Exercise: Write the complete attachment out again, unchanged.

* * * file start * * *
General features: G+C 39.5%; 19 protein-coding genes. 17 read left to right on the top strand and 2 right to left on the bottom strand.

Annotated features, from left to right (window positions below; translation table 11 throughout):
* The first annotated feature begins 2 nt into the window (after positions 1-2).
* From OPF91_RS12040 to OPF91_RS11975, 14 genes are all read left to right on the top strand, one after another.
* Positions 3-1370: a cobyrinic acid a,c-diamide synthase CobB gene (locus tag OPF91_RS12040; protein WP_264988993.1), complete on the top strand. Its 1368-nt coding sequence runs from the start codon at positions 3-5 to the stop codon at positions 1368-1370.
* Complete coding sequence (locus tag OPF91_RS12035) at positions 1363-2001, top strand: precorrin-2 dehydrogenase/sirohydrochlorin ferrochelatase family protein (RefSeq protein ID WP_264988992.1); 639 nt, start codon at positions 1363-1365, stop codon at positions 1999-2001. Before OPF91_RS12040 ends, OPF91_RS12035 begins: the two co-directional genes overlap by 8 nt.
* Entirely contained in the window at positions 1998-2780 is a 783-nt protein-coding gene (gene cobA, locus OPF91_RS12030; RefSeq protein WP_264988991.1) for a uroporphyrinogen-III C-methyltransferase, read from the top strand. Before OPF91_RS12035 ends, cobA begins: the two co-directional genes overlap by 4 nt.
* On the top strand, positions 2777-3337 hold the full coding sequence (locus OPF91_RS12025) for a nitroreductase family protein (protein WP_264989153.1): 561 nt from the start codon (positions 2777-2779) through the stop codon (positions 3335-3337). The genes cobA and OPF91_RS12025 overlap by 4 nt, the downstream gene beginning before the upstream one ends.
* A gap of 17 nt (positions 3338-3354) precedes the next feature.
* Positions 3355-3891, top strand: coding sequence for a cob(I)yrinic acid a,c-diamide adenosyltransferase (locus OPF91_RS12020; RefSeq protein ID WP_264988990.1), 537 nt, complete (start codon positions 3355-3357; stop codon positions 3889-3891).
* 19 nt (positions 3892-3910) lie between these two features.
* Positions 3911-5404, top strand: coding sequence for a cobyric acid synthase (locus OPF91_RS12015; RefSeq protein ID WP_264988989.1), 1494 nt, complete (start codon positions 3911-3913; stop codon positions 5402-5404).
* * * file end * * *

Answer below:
General features: G+C 39.5%; 19 protein-coding genes. 17 read left to right on the top strand and 2 right to left on the bottom strand.

Annotated features, from left to right (window positions below; translation table 11 throughout):
* The first annotated feature begins 2 nt into the window (after positions 1-2).
* From OPF91_RS12040 to OPF91_RS11975, 14 genes are all read left to right on the top strand, one after another.
* Positions 3-1370: a cobyrinic acid a,c-diamide synthase CobB gene (locus tag OPF91_RS12040; protein WP_264988993.1), complete on the top strand. Its 1368-nt coding sequence runs from the start codon at positions 3-5 to the stop codon at positions 1368-1370.
* Complete coding sequence (locus tag OPF91_RS12035) at positions 1363-2001, top strand: precorrin-2 dehydrogenase/sirohydrochlorin ferrochelatase family protein (RefSeq protein ID WP_264988992.1); 639 nt, start codon at positions 1363-1365, stop codon at positions 1999-2001. Before OPF91_RS12040 ends, OPF91_RS12035 begins: the two co-directional genes overlap by 8 nt.
* Entirely contained in the window at positions 1998-2780 is a 783-nt protein-coding gene (gene cobA, locus OPF91_RS12030; RefSeq protein WP_264988991.1) for a uroporphyrinogen-III C-methyltransferase, read from the top strand. Before OPF91_RS12035 ends, cobA begins: the two co-directional genes overlap by 4 nt.
* On the top strand, positions 2777-3337 hold the full coding sequence (locus OPF91_RS12025) for a nitroreductase family protein (protein WP_264989153.1): 561 nt from the start codon (positions 2777-2779) through the stop codon (positions 3335-3337). The genes cobA and OPF91_RS12025 overlap by 4 nt, the downstream gene beginning before the upstream one ends.
* A gap of 17 nt (positions 3338-3354) precedes the next feature.
* Positions 3355-3891, top strand: coding sequence for a cob(I)yrinic acid a,c-diamide adenosyltransferase (locus OPF91_RS12020; RefSeq protein ID WP_264988990.1), 537 nt, complete (start codon positions 3355-3357; stop codon positions 3889-3891).
* 19 nt (positions 3892-3910) lie between these two features.
* Positions 3911-5404, top strand: coding sequence for a cobyric acid synthase (locus OPF91_RS12015; RefSeq protein ID WP_264988989.1), 1494 nt, complete (start codon positions 3911-3913; stop codon positions 5402-5404).